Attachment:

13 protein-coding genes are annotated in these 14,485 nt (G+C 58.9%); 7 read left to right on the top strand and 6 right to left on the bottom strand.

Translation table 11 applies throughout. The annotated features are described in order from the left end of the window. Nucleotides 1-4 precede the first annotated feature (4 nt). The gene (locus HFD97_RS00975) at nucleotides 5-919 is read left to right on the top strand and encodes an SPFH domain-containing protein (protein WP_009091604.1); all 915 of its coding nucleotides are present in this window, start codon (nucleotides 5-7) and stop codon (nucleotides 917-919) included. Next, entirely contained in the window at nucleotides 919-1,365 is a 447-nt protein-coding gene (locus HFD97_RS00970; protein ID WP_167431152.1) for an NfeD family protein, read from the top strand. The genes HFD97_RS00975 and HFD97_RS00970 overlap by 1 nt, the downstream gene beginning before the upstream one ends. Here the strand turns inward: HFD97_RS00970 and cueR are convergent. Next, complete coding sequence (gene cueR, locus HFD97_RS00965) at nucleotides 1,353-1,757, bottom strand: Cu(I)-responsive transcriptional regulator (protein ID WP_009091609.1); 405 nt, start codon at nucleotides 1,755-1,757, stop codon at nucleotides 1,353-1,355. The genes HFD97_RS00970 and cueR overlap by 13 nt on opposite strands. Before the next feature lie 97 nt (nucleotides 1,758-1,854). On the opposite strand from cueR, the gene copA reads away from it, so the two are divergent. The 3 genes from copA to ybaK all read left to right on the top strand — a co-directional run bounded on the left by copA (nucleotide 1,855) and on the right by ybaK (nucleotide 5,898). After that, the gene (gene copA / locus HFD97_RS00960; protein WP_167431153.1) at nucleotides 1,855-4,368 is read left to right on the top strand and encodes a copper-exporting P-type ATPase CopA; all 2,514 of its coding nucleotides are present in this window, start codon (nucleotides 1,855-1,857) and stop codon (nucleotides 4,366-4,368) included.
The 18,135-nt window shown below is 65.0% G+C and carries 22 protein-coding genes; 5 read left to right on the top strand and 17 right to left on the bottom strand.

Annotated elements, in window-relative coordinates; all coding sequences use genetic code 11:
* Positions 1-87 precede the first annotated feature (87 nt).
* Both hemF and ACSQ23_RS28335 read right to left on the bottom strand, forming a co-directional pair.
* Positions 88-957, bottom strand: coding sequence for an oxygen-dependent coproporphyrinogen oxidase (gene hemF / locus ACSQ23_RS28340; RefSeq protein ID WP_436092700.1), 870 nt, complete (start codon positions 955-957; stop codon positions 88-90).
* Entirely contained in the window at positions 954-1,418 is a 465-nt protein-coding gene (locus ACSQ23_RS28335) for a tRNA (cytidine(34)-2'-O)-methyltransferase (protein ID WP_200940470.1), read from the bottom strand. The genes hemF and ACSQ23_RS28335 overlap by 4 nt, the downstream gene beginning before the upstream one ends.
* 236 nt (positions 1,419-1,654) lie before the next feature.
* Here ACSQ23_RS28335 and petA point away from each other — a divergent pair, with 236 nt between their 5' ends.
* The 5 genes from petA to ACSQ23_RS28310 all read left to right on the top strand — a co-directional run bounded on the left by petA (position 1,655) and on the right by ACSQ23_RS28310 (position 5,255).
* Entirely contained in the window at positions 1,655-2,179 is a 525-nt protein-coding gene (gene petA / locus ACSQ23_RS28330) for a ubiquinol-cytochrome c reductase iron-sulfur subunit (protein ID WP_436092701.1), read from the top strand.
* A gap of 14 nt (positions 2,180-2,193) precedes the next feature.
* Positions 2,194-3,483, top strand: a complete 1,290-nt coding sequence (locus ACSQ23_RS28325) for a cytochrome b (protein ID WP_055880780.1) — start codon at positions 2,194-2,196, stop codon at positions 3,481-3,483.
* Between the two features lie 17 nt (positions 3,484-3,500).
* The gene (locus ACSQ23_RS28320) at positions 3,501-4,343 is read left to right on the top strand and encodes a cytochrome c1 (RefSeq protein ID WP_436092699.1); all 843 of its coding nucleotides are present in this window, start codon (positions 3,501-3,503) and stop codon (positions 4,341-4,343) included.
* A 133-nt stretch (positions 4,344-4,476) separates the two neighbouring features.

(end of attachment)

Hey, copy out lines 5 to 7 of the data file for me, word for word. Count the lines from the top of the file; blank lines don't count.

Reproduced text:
* Positions 1-87 precede the first annotated feature (87 nt).
* Both hemF and ACSQ23_RS28335 read right to left on the bottom strand, forming a co-directional pair.
* Positions 88-957, bottom strand: coding sequence for an oxygen-dependent coproporphyrinogen oxidase (gene hemF / locus ACSQ23_RS28340; RefSeq protein ID WP_436092700.1), 870 nt, complete (start codon positions 955-957; stop codon positions 88-90).